In root/admin mode – copy the three enclosed files (see bottom of this topic: lmhosts, smb.conf and smbusers) to the /etc/samba directory and replace the existing ones. It is recommended to rename or back up the existing files just in case you need to go back to the Linux locked down state for some reason.
There is a second directory /etc/samba4. Copy the same files into this directory as well.
Reboot the Durst controller back in to Durst Operator mode:
  • User : durst
  • Password : Digilarger

Configure through the UI

The Durst computer runs Red Hat Linux with a graphical KDE shell, which makes editing the configuration file easy. To get access to the KDE shell click the (-) button in the Durst application if it is in full-screen mode.
Add a Samba share
In the main menu, click on System settings > Server settings > Samba, which shows the menu on the right.  
Click ‘Add’ and enter /mnt/images. Name it ‘Durst’ and enable Read/Write on it.  
On the tab ‘Access’, choose the radio button ‘Allow access to everyone’.  
Check Samba configuration
Using an explorer, browse to /etc/samba/smb.conf and edit the file.

Make sure the following content is present:

path = /mnt/images
public = yes
writeable = yes
browseable = yes
guest ok = yes
create mask = 777
force create mode = 777
security mask = 777
force security mode = 777              
directory mask = 777
force directory mode = 777
directory security mask = 777
force directory security mode = 777
comment = Hotfolder Share
On the Windows computer
To mount the share at the Durst computer execute ‘\\<IP>\Durst’ at the Run command of the Windows computer.
It is recommended to make a reconnecting share to a drive like Z:, this enables to restore the connection after restart and store the password.

Route IP traffic

As suggested above it is recommended to build a small network between the Durst printer, Caldera RIP and our RIP or to bring the printer into the main network.

In case both of these options is not viable or desirable it is also possible to route the traffic through the Caldera RIP to the Durst printer. Below is explained how this can be achieved.
In order to route traffic through to a printer connected to Caldera on a private network:
  1. Determine the address of the private NIC in the Caldera RIP that communicates with the Durst printer. Usually this is 192.168.35.80
  2. Determine the address of the public NIC in Caldera. For example 10.0.0.4
  3. In the network settings on the Durst controller (the Linux box in the printer), set the default gateway to the IP address or the Caldera private NIC (Determined in step 1).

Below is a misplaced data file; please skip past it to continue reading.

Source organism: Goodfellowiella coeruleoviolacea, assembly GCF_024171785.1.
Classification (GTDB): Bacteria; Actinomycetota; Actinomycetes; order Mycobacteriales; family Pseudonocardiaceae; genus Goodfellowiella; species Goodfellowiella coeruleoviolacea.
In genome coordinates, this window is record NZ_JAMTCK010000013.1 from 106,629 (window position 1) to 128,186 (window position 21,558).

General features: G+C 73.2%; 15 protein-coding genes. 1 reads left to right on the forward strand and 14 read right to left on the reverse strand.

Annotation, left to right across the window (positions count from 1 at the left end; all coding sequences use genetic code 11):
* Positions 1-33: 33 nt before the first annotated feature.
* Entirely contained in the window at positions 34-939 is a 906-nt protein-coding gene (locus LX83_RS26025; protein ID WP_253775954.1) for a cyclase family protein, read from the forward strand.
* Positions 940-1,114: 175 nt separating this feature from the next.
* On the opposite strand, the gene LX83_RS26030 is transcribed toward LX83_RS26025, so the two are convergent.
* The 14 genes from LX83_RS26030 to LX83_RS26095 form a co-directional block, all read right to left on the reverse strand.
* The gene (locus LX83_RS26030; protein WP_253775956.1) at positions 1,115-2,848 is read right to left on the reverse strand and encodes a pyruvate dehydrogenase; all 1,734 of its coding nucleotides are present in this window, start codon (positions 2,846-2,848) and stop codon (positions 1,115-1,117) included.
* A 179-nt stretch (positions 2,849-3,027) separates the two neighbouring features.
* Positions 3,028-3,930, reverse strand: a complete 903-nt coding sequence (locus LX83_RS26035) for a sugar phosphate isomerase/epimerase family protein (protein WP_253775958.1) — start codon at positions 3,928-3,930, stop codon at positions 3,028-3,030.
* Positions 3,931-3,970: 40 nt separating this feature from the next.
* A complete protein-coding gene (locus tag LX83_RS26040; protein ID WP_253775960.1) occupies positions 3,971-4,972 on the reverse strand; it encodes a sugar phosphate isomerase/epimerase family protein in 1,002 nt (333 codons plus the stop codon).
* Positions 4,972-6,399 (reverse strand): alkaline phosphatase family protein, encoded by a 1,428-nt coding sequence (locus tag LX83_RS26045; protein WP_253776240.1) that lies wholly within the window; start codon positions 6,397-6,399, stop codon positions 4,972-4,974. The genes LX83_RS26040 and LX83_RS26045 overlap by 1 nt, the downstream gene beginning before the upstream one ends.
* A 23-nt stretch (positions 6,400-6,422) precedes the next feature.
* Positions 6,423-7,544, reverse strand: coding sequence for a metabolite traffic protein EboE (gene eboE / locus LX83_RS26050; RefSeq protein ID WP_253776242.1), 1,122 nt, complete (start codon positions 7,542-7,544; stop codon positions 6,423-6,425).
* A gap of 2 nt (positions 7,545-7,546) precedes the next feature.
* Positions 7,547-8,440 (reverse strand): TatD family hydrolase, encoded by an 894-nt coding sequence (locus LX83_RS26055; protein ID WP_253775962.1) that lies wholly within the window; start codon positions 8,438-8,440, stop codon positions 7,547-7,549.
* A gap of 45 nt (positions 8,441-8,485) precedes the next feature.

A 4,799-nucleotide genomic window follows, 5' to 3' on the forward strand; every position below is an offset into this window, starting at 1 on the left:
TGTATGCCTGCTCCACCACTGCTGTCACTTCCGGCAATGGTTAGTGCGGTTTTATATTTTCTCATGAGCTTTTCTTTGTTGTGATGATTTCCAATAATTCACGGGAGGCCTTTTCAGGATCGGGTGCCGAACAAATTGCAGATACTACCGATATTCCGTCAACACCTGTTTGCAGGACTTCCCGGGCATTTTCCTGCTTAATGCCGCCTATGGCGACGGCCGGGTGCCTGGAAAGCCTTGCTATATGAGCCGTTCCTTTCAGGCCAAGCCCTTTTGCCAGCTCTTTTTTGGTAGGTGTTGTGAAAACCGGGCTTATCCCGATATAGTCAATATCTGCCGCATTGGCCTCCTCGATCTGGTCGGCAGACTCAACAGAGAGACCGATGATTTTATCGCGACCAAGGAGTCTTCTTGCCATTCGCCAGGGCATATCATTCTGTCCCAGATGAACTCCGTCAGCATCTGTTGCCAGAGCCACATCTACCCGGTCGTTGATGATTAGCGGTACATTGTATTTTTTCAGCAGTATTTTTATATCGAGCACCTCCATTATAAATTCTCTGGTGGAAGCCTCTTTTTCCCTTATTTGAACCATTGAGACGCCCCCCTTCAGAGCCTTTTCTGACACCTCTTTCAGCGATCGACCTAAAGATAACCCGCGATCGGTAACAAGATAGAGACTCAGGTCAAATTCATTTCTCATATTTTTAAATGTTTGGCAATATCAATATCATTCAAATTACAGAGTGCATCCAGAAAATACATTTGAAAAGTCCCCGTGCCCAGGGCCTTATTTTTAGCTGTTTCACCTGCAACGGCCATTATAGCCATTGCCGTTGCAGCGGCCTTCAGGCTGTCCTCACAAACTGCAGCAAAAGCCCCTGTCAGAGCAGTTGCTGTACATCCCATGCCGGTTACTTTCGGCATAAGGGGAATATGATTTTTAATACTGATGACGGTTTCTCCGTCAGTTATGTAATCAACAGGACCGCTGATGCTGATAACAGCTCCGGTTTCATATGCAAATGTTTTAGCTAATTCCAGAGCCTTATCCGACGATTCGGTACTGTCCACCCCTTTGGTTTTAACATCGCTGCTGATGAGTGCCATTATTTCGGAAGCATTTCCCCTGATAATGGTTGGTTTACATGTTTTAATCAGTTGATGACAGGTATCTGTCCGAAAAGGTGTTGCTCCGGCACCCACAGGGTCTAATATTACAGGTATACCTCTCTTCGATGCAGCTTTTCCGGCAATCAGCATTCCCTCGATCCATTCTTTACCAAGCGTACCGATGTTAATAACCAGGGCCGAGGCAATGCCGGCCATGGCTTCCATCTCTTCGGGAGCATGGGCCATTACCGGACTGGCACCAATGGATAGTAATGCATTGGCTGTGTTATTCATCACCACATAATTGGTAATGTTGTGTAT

4. On the Caldera RIP, edit /etc/sysctl.conf and uncomment or add a line that says:
    net.ipv4.ip_forward=1
  5. Reboot Caldera
There is one more thing that has to be done. The other machines on the network need to be able to find the Durst printer.  You can do this one of two ways:

The easy way

This method will ONLY allow traffic between the Durst and our RIP. If traffic ONLY has to flow between our RIP and the Durst, you should be able to add a static route in Windows or MacOS X on the RIP computer.
Note that you need to use the correct address for the private Durst network, and the Caldera RIP. Using the most common Durst IP 192.168.35.90 for this example.

Windows

Open CMD as administrator and type the following command:

route -p add 192.168.35.0 mask 255.255.255.0 10.0.0.4

MacOS X

Start Terminal and execute the following steps:
$ sudo mkdir /Library/StartupItems/AddRoute
$ cd /Library/StartupItems/AddRoute
$ echo “{
        Description     = \”Add static routing tables\”;
        Provides        = (\”AddRoutes\”);
        Requires        = (\”Network\”);
        OrderPreference = \”None\”;
}” > StartupParameters.plist
$ echo “#!/bin/sh
 
. /etc/rc.common
 
StartService ()
{
    ConsoleMessage “Adding Static Routing Tables”
    sudo route add 192.168.35.0/24 10.0.0.4
}
 
StopService ()
{
    return 0
}
 
RestartService ()
{
    return 0
}
 
RunService “$1″” > AddRoutes
$ sudo chmod 755 AddRoutes
The hard way
Add a static route to the local gateway/router on the LAN for the sub-net between the Caldera RIP and Durst printer.
Add and entry to the table with the following parameters:
  • Destination : 192.168.35.0/24
  • Gateway : 10.0.0.4
  • Distance/Metric : 1
How this is done is different for every router. On many cheap home/small business routers it is not even possible.
Updated on August 21, 2019